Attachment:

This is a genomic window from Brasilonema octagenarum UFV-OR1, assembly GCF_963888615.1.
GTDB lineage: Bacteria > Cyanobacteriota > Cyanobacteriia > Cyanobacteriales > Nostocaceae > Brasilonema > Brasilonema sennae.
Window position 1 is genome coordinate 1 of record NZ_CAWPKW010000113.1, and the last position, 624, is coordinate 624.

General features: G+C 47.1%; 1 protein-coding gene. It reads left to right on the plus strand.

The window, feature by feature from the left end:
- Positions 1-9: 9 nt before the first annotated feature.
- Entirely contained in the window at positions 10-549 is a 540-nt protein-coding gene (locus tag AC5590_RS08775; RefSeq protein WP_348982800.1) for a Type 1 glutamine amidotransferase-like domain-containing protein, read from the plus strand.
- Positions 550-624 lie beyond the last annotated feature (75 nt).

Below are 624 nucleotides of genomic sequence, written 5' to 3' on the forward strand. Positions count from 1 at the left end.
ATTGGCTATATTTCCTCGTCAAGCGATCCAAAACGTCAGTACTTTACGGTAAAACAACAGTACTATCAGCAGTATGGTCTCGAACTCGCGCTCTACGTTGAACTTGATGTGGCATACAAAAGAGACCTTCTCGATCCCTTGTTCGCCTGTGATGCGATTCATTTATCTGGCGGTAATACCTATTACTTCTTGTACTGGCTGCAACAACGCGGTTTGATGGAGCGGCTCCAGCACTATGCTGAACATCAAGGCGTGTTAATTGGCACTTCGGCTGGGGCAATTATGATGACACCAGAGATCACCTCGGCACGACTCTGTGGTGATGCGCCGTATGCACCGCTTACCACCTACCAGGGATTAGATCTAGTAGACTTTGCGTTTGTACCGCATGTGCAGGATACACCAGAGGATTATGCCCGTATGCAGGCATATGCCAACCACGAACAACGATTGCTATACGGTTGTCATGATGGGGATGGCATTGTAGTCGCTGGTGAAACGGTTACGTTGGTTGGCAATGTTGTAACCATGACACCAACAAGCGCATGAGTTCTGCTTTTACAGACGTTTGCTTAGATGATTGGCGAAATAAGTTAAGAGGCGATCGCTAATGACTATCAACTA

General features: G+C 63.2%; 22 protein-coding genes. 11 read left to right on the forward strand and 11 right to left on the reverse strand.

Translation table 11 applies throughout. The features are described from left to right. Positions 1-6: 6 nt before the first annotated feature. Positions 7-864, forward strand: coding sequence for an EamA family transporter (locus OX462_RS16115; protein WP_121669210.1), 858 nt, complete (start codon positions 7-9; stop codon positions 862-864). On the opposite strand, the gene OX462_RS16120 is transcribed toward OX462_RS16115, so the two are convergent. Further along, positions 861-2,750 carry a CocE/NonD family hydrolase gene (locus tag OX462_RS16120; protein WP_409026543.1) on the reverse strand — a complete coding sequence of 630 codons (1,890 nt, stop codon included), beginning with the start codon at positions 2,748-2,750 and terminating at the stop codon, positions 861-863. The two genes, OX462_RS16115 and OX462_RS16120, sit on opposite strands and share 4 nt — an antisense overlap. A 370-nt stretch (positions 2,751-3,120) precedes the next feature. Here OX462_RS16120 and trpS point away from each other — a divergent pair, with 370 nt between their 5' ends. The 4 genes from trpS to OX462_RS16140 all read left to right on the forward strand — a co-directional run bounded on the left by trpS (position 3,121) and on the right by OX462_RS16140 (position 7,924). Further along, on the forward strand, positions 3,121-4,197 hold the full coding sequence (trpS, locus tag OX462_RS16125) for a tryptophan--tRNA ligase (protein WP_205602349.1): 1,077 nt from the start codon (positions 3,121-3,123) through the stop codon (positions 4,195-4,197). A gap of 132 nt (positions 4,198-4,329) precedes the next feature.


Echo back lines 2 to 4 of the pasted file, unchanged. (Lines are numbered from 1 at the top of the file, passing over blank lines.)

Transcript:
GTDB lineage: Bacteria > Cyanobacteriota > Cyanobacteriia > Cyanobacteriales > Nostocaceae > Brasilonema > Brasilonema sennae.
Window position 1 is genome coordinate 1 of record NZ_CAWPKW010000113.1, and the last position, 624, is coordinate 624.

General features: G+C 47.1%; 1 protein-coding gene. It reads left to right on the plus strand.